An aflatoxin outbreak is expected in the southeastern marginal agricultural areas, according to Kenya Agricultural and Livestock Research Organisation (KALRO) Director General Eliud Kireger.

The areas namely Makueni, Kitui, Tharaka Nithi, Lower Meru and Embu Counties are highly susceptible to infestations due to inadequate on-farm storage and limited preventive measures could cause aflatoxin poisoning in maize and pulses.

Aflatoxins are a family of toxins produced by certain fungi that are found on agricultural crops such as maize (corn), peanuts, cottonseed, and tree nuts.

Kireger confirmed that this is possible as these areas and some parts of North Rift where temperatures are above 25 degrees celsius, are highly susceptible to aflatoxin infestations.

He, however, said that in an effort to address the aflatoxin poisoning, the government has developed an aflatoxin lab to produce a bio-pesticide known as aflasafe in Kalro-Katumani in Machakos County.

However, farmers are yet to benefit from the facility as it has not been operationalized due to lack of funds for constructing a storage facility and purchasing a stand-by generator.

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The facility was developed through funding from USAid and Bill and Melinda Gates Foundation in partnership with the government.

“If we can get this startup capital, farmers can start accessing the product at a cost of Sh1, 800 in the next two months of the planting season,” said Kireger.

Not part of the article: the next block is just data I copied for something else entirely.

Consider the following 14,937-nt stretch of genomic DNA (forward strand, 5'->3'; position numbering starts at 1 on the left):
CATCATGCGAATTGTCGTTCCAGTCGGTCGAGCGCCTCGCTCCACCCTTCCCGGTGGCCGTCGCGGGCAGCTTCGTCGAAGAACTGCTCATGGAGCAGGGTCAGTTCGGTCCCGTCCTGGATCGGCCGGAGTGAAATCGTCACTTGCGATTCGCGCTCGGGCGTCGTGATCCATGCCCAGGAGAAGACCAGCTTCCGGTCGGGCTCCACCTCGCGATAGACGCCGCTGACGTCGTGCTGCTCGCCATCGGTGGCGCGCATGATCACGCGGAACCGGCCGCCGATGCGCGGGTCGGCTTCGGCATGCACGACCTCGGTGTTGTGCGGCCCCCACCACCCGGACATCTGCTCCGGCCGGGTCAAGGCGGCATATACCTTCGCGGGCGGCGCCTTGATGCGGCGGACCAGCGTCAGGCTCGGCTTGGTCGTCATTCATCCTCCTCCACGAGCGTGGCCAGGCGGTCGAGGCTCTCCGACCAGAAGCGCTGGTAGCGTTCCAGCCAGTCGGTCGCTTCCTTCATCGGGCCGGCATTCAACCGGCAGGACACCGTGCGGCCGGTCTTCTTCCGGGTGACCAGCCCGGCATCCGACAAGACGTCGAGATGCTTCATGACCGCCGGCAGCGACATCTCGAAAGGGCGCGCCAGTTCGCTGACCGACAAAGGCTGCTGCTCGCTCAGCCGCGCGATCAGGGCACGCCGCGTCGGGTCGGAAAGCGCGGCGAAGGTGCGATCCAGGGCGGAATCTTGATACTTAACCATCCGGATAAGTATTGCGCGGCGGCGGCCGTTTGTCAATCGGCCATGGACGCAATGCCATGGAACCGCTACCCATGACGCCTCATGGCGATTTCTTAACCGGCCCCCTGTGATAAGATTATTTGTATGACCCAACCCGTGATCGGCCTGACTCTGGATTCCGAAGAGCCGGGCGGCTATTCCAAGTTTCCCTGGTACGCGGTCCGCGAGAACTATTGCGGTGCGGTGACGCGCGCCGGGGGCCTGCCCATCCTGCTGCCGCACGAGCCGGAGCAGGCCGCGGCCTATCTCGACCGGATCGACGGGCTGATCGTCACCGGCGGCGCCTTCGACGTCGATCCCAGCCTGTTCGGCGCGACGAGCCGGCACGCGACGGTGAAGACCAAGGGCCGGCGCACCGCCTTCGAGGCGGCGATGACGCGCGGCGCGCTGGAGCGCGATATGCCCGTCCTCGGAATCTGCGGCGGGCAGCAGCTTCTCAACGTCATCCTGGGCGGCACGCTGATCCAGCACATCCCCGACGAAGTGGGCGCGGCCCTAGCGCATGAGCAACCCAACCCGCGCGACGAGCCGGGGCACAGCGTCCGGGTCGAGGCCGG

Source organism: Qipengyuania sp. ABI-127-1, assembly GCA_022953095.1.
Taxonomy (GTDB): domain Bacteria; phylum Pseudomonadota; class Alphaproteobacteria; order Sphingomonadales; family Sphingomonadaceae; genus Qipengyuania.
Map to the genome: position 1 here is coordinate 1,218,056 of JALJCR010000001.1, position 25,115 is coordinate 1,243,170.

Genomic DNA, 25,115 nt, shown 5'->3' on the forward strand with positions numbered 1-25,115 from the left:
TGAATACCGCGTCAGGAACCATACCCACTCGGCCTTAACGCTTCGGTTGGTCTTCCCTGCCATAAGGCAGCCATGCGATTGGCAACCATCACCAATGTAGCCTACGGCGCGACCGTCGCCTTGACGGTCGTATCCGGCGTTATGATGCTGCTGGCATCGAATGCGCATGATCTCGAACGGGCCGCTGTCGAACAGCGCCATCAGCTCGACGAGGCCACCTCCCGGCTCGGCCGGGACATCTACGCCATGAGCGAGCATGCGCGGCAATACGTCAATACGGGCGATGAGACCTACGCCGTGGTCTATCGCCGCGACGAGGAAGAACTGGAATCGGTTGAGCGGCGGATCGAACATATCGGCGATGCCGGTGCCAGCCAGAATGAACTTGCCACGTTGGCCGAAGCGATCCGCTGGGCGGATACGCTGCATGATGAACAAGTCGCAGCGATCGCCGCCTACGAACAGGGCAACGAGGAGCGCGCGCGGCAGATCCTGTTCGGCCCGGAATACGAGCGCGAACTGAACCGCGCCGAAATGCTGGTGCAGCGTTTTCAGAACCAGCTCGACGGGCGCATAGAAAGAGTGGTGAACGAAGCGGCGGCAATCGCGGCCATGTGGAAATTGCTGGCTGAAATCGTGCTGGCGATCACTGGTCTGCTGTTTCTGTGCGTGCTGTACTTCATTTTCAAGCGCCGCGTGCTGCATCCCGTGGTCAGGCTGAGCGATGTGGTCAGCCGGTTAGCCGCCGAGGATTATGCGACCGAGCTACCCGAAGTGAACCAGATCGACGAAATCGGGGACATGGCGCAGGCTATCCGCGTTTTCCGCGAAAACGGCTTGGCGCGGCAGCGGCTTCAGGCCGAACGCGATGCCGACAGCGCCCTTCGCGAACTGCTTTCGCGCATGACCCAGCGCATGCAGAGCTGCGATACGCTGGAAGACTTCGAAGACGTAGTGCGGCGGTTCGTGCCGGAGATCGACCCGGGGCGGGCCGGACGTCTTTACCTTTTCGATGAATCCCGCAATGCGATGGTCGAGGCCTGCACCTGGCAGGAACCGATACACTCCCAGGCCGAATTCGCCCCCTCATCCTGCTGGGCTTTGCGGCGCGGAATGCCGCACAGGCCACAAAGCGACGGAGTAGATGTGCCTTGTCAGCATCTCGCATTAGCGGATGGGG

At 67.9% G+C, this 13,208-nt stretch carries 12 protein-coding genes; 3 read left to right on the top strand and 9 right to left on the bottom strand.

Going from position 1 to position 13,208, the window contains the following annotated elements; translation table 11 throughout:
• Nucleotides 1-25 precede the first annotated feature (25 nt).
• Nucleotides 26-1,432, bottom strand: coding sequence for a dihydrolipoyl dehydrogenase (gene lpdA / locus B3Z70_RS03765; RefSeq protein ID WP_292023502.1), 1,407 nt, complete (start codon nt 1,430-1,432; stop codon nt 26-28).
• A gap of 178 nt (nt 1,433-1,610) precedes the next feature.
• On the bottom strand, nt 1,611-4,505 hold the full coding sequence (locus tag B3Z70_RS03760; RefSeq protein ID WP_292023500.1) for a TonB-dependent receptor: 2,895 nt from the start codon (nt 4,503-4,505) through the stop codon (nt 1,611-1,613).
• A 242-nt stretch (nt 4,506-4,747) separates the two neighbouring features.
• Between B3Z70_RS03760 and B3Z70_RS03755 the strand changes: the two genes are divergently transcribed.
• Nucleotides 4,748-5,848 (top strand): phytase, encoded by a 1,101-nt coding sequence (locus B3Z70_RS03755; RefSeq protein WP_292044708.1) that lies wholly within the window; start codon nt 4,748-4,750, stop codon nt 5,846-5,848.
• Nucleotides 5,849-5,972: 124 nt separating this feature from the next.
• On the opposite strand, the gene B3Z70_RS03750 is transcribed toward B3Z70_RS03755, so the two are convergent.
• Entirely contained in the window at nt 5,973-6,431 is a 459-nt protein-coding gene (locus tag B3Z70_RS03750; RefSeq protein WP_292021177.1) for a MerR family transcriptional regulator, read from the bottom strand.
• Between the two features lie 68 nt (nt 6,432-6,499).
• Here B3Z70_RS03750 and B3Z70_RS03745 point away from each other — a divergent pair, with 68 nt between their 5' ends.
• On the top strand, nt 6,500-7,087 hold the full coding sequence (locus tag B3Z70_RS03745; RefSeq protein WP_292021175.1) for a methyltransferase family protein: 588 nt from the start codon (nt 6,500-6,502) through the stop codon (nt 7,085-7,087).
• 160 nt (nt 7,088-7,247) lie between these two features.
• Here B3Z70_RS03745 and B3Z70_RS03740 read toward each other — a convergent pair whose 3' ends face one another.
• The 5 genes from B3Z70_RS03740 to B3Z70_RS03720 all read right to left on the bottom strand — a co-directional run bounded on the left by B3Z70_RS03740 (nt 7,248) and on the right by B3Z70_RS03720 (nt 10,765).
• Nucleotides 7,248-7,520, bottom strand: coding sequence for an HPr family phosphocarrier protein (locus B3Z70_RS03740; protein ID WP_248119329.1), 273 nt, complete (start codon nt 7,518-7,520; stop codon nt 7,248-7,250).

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In 2004, more than one hundred people in Kenya died after consuming toxic homegrown maize. The Aflasafe KE01 product will serve farmers in Machakos, Makueni, Kitui and Taita Taveta counties and the entire East Africa region.

In 2010, the government estimated that 10% of the maize harvest was contaminated by afaltoxin leading to losses valued at Ksh 89 billion. This led to a mop of 155,000 90 kg bags of contaminated maize valued at Ksh 465 million.

“I urge the government to integrate aflasafe while purchasing subsidized fertilizer for those farmers who cannot afford the product to ensure that our maize if free from the toxin,” said Kireger.

The product prevents aflatoxin infections in maize, sorghum and ground nuts when applied to the farms after flowering. This could control infestation to over 90 percent and to minimal level if applied for three years. A farmer is required to use 10 kilos per acres.

 

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